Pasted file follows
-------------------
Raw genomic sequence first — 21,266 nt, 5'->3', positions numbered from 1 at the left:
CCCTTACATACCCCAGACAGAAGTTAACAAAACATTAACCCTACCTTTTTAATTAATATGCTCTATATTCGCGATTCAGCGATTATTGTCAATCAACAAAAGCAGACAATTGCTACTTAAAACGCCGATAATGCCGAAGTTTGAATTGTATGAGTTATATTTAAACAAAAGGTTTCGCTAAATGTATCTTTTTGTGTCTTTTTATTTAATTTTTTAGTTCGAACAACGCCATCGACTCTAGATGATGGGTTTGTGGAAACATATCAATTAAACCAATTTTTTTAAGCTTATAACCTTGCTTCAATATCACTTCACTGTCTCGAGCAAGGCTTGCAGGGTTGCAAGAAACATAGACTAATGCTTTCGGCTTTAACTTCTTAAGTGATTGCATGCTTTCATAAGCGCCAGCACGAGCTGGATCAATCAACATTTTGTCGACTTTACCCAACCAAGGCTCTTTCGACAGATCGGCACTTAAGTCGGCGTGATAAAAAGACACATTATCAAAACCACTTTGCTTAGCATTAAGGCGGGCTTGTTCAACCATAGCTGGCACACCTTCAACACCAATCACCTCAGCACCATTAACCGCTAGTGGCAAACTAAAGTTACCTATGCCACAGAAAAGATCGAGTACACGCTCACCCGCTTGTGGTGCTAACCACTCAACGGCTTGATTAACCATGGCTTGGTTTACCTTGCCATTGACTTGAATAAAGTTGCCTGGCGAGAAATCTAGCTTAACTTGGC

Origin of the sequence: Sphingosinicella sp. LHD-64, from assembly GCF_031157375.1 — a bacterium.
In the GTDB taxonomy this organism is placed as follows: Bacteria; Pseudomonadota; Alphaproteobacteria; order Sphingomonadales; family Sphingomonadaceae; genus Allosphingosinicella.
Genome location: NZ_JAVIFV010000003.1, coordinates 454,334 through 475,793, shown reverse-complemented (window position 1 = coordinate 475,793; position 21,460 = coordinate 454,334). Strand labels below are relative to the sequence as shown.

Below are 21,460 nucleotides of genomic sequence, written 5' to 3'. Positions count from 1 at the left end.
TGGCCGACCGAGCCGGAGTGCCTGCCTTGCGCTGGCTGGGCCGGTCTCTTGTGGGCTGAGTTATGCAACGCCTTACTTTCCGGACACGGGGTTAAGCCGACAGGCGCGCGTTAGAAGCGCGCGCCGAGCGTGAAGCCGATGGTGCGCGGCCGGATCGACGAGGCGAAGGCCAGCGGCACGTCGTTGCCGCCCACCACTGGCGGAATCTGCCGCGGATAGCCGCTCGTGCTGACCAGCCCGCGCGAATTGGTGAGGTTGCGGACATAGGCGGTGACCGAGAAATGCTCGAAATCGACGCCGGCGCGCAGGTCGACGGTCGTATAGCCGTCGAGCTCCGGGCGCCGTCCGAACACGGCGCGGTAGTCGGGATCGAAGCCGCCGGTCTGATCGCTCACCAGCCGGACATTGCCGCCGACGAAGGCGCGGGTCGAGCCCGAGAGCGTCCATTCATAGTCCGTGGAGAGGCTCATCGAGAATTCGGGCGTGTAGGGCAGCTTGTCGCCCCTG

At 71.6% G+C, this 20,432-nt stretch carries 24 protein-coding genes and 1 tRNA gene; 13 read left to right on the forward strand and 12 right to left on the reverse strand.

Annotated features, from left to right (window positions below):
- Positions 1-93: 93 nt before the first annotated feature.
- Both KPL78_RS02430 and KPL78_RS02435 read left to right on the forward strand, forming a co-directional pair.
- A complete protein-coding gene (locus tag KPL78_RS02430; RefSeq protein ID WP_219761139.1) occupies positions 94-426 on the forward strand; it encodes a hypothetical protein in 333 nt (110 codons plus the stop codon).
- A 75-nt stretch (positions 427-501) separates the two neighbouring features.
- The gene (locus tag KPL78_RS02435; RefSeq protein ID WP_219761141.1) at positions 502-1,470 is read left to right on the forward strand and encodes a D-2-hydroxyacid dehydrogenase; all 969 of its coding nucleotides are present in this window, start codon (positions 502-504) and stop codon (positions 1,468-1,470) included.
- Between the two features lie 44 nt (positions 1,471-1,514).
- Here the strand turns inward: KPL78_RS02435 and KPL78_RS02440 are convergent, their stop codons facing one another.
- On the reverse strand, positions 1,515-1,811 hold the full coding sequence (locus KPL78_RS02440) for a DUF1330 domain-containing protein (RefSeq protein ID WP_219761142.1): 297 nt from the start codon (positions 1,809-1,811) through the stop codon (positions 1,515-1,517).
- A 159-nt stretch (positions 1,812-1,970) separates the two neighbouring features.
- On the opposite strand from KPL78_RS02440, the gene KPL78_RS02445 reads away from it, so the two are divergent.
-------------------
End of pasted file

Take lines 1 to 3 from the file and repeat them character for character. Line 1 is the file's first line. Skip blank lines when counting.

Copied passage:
Raw genomic sequence first — 21,266 nt, 5'->3', positions numbered from 1 at the left:
CCCTTACATACCCCAGACAGAAGTTAACAAAACATTAACCCTACCTTTTTAATTAATATGCTCTATATTCGCGATTCAGCGATTATTGTCAATCAACAAAAGCAGACAATTGCTACTTAAAACGCCGATAATGCCGAAGTTTGAATTGTATGAGTTATATTTAAACAAAAGGTTTCGCTAAATGTATCTTTTTGTGTCTTTTTATTTAATTTTTTAGTTCGAACAACGCCATCGACTCTAGATGATGGGTTTGTGGAAACATATCAATTAAACCAATTTTTTTAAGCTTATAACCTTGCTTCAATATCACTTCACTGTCTCGAGCAAGGCTTGCAGGGTTGCAAGAAACATAGACTAATGCTTTCGGCTTTAACTTCTTAAGTGATTGCATGCTTTCATAAGCGCCAGCACGAGCTGGATCAATCAACATTTTGTCGACTTTACCCAACCAAGGCTCTTTCGACAGATCGGCACTTAAGTCGGCGTGATAAAAAGACACATTATCAAAACCACTTTGCTTAGCATTAAGGCGGGCTTGTTCAACCATAGCTGGCACACCTTCAACACCAATCACCTCAGCACCATTAACCGCTAGTGGCAAACTAAAGTTACCTATGCCACAGAAAAGATCGAGTACACGCTCACCCGCTTGTGGTGCTAACCACTCAACGGCTTGATTAACCATGGCTTGGTTTACCTTGCCATTGACTTGAATAAAGTTGCCTGGCGAGAAATCTAGCTTAACTTGGC

Origin of the sequence: Sphingosinicella sp. LHD-64, from assembly GCF_031157375.1 — a bacterium.